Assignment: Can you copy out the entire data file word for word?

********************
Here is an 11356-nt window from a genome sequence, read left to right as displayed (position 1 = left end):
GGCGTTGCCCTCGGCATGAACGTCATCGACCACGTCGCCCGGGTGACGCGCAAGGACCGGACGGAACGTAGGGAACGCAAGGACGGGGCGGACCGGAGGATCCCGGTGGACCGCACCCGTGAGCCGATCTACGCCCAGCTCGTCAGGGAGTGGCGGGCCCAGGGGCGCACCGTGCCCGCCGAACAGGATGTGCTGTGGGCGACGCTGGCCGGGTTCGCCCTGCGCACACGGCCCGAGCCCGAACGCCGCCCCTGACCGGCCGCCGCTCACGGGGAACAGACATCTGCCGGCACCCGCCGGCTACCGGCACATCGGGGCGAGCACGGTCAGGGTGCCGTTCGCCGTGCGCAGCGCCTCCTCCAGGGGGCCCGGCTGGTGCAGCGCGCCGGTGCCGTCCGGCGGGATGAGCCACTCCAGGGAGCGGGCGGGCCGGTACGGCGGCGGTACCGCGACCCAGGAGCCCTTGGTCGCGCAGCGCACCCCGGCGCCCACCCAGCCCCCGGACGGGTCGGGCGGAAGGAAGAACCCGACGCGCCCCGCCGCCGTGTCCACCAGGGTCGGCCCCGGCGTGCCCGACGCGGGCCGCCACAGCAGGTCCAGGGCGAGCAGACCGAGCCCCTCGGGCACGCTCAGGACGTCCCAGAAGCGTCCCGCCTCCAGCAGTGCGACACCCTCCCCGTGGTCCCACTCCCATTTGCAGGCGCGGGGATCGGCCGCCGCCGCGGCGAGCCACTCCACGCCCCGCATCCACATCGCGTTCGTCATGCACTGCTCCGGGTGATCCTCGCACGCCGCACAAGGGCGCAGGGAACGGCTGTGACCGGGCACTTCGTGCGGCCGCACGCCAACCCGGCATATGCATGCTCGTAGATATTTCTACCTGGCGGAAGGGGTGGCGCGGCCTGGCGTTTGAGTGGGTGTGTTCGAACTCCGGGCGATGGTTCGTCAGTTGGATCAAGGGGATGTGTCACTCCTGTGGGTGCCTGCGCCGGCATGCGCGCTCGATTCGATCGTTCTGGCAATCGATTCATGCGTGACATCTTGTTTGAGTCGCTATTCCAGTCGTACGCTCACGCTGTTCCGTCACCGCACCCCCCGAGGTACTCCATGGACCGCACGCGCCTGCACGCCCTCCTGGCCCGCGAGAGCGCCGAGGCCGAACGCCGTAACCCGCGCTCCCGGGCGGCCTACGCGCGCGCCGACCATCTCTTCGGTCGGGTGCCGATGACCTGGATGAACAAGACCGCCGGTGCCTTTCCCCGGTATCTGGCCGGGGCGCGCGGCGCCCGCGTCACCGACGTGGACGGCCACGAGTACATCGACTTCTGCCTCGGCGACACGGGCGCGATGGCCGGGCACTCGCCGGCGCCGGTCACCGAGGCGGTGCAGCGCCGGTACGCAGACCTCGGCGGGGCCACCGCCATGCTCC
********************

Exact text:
Here is an 11356-nt window from a genome sequence, read left to right as displayed (position 1 = left end):
GGCGTTGCCCTCGGCATGAACGTCATCGACCACGTCGCCCGGGTGACGCGCAAGGACCGGACGGAACGTAGGGAACGCAAGGACGGGGCGGACCGGAGGATCCCGGTGGACCGCACCCGTGAGCCGATCTACGCCCAGCTCGTCAGGGAGTGGCGGGCCCAGGGGCGCACCGTGCCCGCCGAACAGGATGTGCTGTGGGCGACGCTGGCCGGGTTCGCCCTGCGCACACGGCCCGAGCCCGAACGCCGCCCCTGACCGGCCGCCGCTCACGGGGAACAGACATCTGCCGGCACCCGCCGGCTACCGGCACATCGGGGCGAGCACGGTCAGGGTGCCGTTCGCCGTGCGCAGCGCCTCCTCCAGGGGGCCCGGCTGGTGCAGCGCGCCGGTGCCGTCCGGCGGGATGAGCCACTCCAGGGAGCGGGCGGGCCGGTACGGCGGCGGTACCGCGACCCAGGAGCCCTTGGTCGCGCAGCGCACCCCGGCGCCCACCCAGCCCCCGGACGGGTCGGGCGGAAGGAAGAACCCGACGCGCCCCGCCGCCGTGTCCACCAGGGTCGGCCCCGGCGTGCCCGACGCGGGCCGCCACAGCAGGTCCAGGGCGAGCAGACCGAGCCCCTCGGGCACGCTCAGGACGTCCCAGAAGCGTCCCGCCTCCAGCAGTGCGACACCCTCCCCGTGGTCCCACTCCCATTTGCAGGCGCGGGGATCGGCCGCCGCCGCGGCGAGCCACTCCACGCCCCGCATCCACATCGCGTTCGTCATGCACTGCTCCGGGTGATCCTCGCACGCCGCACAAGGGCGCAGGGAACGGCTGTGACCGGGCACTTCGTGCGGCCGCACGCCAACCCGGCATATGCATGCTCGTAGATATTTCTACCTGGCGGAAGGGGTGGCGCGGCCTGGCGTTTGAGTGGGTGTGTTCGAACTCCGGGCGATGGTTCGTCAGTTGGATCAAGGGGATGTGTCACTCCTGTGGGTGCCTGCGCCGGCATGCGCGCTCGATTCGATCGTTCTGGCAATCGATTCATGCGTGACATCTTGTTTGAGTCGCTATTCCAGTCGTACGCTCACGCTGTTCCGTCACCGCACCCCCCGAGGTACTCCATGGACCGCACGCGCCTGCACGCCCTCCTGGCCCGCGAGAGCGCCGAGGCCGAACGCCGTAACCCGCGCTCCCGGGCGGCCTACGCGCGCGCCGACCATCTCTTCGGTCGGGTGCCGATGACCTGGATGAACAAGACCGCCGGTGCCTTTCCCCGGTATCTGGCCGGGGCGCGCGGCGCCCGCGTCACCGACGTGGACGGCCACGAGTACATCGACTTCTGCCTCGGCGACACGGGCGCGATGGCCGGGCACTCGCCGGCGCCGGTCACCGAGGCGGTGCAGCGCCGGTACGCAGACCTCGGCGGGGCCACCGCCATGCTCC